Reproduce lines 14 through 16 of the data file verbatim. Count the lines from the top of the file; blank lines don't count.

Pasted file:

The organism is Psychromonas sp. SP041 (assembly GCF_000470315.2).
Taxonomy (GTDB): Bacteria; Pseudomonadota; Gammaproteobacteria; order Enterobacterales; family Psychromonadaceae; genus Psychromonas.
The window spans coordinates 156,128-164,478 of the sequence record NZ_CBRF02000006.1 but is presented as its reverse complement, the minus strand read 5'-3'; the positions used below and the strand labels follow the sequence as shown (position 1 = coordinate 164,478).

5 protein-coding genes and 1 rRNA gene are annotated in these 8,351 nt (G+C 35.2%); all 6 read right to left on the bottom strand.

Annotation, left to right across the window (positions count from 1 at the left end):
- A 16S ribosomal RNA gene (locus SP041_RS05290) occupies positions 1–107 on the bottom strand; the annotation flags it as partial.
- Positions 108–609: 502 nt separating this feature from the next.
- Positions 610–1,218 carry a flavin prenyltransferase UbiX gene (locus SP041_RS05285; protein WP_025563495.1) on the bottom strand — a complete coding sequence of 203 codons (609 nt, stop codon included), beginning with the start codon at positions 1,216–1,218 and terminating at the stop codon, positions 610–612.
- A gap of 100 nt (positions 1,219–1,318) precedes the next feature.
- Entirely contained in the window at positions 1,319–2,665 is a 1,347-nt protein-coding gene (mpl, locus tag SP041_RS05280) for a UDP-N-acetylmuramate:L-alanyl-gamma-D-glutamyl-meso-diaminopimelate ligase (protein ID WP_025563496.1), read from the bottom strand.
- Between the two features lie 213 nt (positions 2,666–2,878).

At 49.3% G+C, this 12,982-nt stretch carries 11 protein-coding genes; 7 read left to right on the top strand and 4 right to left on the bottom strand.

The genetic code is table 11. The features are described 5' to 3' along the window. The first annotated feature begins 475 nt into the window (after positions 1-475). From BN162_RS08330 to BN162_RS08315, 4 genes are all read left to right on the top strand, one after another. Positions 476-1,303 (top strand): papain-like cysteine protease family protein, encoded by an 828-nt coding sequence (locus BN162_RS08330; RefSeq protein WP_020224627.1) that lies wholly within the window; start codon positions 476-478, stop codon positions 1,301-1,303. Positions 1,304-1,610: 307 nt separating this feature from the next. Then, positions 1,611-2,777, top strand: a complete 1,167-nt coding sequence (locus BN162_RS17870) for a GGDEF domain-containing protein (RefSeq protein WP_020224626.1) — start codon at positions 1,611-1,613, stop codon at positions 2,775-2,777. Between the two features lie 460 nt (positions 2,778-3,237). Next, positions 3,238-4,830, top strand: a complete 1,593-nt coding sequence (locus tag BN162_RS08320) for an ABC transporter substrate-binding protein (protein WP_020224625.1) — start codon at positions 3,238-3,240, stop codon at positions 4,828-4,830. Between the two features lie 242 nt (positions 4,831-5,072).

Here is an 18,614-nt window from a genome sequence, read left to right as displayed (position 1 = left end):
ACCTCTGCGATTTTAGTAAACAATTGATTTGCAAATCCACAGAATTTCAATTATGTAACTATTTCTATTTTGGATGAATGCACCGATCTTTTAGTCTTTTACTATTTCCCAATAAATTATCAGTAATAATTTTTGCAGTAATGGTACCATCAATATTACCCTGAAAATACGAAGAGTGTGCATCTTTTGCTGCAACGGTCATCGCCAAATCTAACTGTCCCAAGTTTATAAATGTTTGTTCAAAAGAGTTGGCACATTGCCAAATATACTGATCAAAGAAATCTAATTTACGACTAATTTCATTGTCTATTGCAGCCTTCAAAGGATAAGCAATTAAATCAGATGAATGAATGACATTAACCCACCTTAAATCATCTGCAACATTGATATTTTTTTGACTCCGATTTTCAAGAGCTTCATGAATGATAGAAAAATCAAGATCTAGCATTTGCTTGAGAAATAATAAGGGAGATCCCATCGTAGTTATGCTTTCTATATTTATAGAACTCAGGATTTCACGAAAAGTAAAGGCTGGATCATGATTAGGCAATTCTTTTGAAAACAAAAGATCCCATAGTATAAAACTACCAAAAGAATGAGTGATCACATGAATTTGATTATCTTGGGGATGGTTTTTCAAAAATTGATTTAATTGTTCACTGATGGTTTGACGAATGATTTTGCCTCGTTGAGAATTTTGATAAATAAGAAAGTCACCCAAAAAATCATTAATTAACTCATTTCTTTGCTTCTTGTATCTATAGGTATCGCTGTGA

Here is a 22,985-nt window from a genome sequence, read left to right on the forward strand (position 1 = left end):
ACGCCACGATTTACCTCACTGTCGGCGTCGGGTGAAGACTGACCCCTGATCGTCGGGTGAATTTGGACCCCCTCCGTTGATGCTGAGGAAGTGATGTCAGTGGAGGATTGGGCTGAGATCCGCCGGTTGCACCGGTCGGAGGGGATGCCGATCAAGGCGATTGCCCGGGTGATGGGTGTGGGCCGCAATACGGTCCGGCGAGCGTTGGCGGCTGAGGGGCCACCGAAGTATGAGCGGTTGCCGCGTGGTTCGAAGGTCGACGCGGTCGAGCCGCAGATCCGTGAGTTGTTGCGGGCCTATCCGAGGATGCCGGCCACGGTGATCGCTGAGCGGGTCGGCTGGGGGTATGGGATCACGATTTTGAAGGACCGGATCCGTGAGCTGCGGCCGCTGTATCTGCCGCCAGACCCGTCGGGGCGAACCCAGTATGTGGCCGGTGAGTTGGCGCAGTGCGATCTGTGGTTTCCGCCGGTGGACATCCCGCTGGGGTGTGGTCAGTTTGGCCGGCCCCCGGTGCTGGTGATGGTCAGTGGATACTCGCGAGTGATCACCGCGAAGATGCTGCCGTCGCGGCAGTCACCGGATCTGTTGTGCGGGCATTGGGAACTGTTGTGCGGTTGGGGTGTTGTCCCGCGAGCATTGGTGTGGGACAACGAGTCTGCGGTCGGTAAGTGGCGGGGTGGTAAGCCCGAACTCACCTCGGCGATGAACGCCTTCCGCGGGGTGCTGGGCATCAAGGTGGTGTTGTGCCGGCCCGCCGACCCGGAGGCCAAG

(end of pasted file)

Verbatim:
Here is an 18,614-nt window from a genome sequence, read left to right as displayed (position 1 = left end):
ACCTCTGCGATTTTAGTAAACAATTGATTTGCAAATCCACAGAATTTCAATTATGTAACTATTTCTATTTTGGATGAATGCACCGATCTTTTAGTCTTTTACTATTTCCCAATAAATTATCAGTAATAATTTTTGCAGTAATGGTACCATCAATATTACCCTGAAAATACGAAGAGTGTGCATCTTTTGCTGCAACGGTCATCGCCAAATCTAACTGTCCCAAGTTTATAAATGTTTGTTCAAAAGAGTTGGCACATTGCCAAATATACTGATCAAAGAAATCTAATTTACGACTAATTTCATTGTCTATTGCAGCCTTCAAAGGATAAGCAATTAAATCAGATGAATGAATGACATTAACCCACCTTAAATCATCTGCAACATTGATATTTTTTTGACTCCGATTTTCAAGAGCTTCATGAATGATAGAAAAATCAAGATCTAGCATTTGCTTGAGAAATAATAAGGGAGATCCCATCGTAGTTATGCTTTCTATATTTATAGAACTCAGGATTTCACGAAAAGTAAAGGCTGGATCATGATTAGGCAATTCTTTTGAAAACAAAAGATCCCATAGTATAAAACTACCAAAAGAATGAGTGATCACATGAATTTGATTATCTTGGGGATGGTTTTTCAAAAATTGATTTAATTGTTCACTGATGGTTTGACGAATGATTTTGCCTCGTTGAGAATTTTGATAAATAAGAAAGTCACCCAAAAAATCATTAATTAACTCATTTCTTTGCTTCTTGTATCTATAGGTATCGCTGTGA

Here is a 22,985-nt window from a genome sequence, read left to right on the forward strand (position 1 = left end):